Chapter 1 – The Initial Purchase
When it was relatively new, shiny and entirely adorable
Sometime in 2010, I bought a 2006 Daihatsu Cuore as my first car in Pakistan. Of course, when I say ‘my’, it is in the loosest sense of the term as my elder sister fell in love with it immediately and bought it from me. This was before she even knew how to drive. In the next six months, I gave a few lessons on driving, had a few near heart failures in the passenger seat. Fast forward the next two years, the little Kei car went to a new home along with my sister when she got married, carrying quite a bit of luggage and dents both. It was not the last that I saw of the little Kei car.
Chapter 2 – The Exchange
What is a car, after all? There is nothing like family.
Fast forward a few years to 2016 and I got myself a shiny, re-conditioned 2012 Daihatsu Mira – JDM version of the Cuore with a 660cc engine. That was in January 2016. Bought it for the wife who never got around to driving it and at the end of 2016, it had grown on me to a point where I’d actually look for excuses to show my baby off. Unfortunately, by this time the Cuore my sister was driving wasn’t doing too well and was leaking oil, coolant, electricity and everything else that could leak. I could see that the years had not been kind to the Cuore – a lack of maintenance and preventive work meant that the Cuore had a long, long list of problems. I advised my sister to get rid of it and got saddled with the task of finding a new car for her first, subject to approval from my brother in law and then getting rid of the Cuore.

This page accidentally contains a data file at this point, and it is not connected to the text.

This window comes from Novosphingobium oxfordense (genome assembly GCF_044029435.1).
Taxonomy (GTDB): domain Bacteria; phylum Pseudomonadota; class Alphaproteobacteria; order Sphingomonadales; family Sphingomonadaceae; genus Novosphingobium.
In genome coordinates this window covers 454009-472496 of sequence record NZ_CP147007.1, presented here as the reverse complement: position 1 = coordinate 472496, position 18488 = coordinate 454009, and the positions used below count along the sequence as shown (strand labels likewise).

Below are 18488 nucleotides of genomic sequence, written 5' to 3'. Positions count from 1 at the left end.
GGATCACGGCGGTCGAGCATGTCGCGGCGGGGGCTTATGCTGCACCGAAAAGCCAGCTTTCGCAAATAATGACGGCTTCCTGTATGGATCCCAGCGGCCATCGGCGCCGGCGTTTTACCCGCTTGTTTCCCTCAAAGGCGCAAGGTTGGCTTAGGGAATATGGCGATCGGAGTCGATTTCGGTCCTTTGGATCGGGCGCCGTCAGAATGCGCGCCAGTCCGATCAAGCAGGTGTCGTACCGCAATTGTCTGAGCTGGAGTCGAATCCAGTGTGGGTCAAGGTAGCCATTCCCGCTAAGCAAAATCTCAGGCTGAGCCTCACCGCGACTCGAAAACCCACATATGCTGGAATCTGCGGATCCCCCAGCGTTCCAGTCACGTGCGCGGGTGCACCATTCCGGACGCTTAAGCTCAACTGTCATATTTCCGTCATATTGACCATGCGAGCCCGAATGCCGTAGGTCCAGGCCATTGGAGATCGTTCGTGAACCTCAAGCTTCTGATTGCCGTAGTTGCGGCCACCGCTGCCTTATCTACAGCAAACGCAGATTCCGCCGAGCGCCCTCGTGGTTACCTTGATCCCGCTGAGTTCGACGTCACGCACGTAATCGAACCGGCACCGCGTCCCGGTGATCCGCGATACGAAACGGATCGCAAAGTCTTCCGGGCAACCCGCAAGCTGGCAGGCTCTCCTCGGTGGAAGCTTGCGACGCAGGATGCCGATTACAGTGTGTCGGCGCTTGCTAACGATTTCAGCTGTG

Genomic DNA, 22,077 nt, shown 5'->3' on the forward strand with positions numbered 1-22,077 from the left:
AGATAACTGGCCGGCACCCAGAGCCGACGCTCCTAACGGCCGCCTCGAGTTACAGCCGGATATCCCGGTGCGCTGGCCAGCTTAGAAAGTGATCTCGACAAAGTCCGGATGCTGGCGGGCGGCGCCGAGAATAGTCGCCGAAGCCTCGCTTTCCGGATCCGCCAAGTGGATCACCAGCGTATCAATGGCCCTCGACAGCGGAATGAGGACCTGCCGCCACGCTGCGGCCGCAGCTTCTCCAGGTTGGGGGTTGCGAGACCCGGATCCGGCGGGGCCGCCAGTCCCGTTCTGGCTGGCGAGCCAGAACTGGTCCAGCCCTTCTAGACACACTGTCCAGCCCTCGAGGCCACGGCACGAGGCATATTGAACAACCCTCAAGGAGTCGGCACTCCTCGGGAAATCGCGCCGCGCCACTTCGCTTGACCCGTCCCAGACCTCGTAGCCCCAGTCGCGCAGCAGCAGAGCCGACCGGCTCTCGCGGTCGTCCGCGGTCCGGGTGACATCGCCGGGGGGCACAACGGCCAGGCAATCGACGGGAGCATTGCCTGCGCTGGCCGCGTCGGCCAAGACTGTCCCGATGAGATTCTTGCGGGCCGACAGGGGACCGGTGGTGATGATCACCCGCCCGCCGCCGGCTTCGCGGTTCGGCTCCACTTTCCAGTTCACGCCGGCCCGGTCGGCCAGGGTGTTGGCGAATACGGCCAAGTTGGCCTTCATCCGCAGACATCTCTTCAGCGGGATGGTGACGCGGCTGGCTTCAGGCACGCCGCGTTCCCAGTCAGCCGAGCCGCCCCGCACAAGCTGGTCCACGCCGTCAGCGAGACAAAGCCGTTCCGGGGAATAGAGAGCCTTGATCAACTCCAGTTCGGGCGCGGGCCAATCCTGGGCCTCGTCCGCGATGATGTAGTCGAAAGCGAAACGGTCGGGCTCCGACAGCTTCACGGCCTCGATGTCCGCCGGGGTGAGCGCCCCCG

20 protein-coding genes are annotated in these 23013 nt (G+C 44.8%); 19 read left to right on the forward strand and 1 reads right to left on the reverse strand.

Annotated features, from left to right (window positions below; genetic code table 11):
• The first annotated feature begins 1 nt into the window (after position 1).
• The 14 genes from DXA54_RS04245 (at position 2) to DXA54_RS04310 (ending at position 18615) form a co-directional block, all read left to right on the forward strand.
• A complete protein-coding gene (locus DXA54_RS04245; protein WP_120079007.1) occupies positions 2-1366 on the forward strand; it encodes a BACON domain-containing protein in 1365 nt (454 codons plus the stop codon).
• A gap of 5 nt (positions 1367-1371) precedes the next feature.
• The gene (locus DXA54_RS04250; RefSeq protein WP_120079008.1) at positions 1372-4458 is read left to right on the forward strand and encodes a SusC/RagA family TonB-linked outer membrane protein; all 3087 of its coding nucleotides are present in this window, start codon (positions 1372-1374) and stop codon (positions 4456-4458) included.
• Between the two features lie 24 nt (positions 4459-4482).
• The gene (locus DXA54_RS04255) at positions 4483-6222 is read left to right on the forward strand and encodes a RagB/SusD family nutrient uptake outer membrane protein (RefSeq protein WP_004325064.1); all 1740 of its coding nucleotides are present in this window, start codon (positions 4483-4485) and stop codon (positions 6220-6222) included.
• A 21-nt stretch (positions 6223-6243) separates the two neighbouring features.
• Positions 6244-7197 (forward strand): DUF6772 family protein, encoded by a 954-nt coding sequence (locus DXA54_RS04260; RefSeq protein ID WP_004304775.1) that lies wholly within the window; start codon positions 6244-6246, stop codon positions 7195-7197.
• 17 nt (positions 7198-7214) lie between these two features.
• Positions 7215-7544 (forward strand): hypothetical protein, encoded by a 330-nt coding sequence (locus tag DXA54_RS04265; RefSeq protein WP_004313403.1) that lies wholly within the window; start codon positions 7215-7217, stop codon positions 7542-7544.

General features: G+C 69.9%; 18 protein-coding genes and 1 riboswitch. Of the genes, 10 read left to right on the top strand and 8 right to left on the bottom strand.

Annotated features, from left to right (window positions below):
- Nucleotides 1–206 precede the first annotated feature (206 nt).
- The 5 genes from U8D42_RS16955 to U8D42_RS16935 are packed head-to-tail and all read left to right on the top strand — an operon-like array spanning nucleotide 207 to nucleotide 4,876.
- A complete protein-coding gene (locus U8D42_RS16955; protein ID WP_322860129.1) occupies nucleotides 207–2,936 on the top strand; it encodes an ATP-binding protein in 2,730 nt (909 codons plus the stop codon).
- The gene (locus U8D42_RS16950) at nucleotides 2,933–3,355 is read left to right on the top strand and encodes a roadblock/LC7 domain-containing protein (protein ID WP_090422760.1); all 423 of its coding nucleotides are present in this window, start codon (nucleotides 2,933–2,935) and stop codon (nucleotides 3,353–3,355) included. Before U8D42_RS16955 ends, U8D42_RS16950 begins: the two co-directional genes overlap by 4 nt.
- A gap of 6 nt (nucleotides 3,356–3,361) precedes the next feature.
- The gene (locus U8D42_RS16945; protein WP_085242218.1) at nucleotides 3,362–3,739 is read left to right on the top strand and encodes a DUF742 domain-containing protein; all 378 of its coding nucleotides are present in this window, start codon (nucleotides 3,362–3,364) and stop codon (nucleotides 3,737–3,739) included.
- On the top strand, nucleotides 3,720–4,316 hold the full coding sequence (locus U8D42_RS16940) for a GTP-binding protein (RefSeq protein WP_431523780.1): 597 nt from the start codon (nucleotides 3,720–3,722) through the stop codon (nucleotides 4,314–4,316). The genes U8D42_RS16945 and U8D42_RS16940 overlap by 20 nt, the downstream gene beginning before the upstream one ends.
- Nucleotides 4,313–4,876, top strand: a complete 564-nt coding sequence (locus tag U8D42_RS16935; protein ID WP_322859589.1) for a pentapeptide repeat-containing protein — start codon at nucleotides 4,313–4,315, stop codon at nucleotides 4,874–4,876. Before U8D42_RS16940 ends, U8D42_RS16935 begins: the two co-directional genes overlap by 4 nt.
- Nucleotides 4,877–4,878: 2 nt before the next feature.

I hunted high and low, near and far. Showed the B.I.L quite a few cars but he always had some issue. Stuff like”It’s ugly” or “It has no resale value” or “The paint job is terrible” or “its’ an automatic” and so on and so forth. 2 months later, I’m exasperated to put it mildly. It is mid January; I’ve been hunting since November last year for something that would please his highness. In a fit of quixotry I tell him to keep my car and give me the damned Cuore since my sister has been complaining non-stop about how it fails everywhere and would I hurry up with my search. After all, it isn’t fun to be stranded with a toddler at the side of the road every other evening and I am kind at times – when I think of it. To my brother in law, all his previous objections no longer existed as he didn’t have to spend a dime on getting what was practically a new car while getting rid of an old, troublesome one. My sister was hesitant but I was quite fed up with hunting for the holy grail-esque car and insisted she exchange the car and be done with it. The things one does for ones siblings.
Chapter 3 – No Pain, No Gain
It’s not what you buy that gives you pleasure. It is what you build with your own hand that does.
What did I get in exchange? Constant pain. The problems the car labored under were manifold. Please, share my misery, for misery loves company.
- Old, useless battery
- Leaking coolant & brake fluid due to punctured pipes
- Worn out (read as non-existent) front suspension
- Unbalanced & misaligned wheels
- Weak headlights
- Poor fuel economy due to a removed thermostat valve
- Worn out piston rings, engine seals, noisy main crank bearing and faulty camshaft
- Blown head gasket
- Worn out front brake pads
- Worn out electrical system including the spark distribution system
- Choked up air-conditioner
- Worn out clutch and pressure plates
- Dents and scratches all over the car
- Slight rot in the rear driver side wheel arch.
- Worn out front CV joints
- Worn out steering rack
- One of two speakers not working
All the above would have been enough to give most people a pause and the chance to quietly dump the car in the nearest junkyard. Not me. True, I was quite furious at what I was dealing with at times but then remembered a few good things that this little car also had.
- An excellent 4 wheel independent suspension system that was discontinued on later models
- Fairly new tires including the spare